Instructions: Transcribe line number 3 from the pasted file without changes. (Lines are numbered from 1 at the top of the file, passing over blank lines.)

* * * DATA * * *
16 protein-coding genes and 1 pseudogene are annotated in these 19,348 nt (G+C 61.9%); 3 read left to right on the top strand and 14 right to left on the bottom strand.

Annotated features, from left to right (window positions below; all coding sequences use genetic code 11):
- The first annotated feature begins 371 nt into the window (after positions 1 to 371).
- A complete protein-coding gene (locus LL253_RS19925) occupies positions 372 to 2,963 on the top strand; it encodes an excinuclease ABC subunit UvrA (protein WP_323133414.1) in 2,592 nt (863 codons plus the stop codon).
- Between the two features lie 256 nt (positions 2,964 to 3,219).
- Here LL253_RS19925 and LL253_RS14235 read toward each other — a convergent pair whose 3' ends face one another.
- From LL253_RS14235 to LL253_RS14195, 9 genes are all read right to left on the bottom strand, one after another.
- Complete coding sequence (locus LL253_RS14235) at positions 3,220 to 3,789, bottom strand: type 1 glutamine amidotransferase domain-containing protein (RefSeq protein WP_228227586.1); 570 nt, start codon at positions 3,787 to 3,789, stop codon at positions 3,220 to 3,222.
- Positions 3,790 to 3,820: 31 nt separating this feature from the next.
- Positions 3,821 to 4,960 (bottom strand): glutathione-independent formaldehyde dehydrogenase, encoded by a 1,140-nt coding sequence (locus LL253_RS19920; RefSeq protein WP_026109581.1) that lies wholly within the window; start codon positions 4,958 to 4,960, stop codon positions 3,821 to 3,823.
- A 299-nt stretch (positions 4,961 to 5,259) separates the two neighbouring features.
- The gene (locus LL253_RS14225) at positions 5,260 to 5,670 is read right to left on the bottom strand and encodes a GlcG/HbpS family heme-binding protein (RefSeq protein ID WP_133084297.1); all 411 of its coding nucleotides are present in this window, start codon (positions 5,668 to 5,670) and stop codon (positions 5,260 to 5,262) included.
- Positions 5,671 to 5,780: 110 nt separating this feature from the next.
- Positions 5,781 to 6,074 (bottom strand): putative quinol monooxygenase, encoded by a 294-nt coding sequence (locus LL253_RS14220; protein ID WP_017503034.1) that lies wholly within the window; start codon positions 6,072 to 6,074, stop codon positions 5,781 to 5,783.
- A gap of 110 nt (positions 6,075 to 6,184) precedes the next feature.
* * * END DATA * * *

- The first annotated feature begins 371 nt into the window (after positions 1 to 371).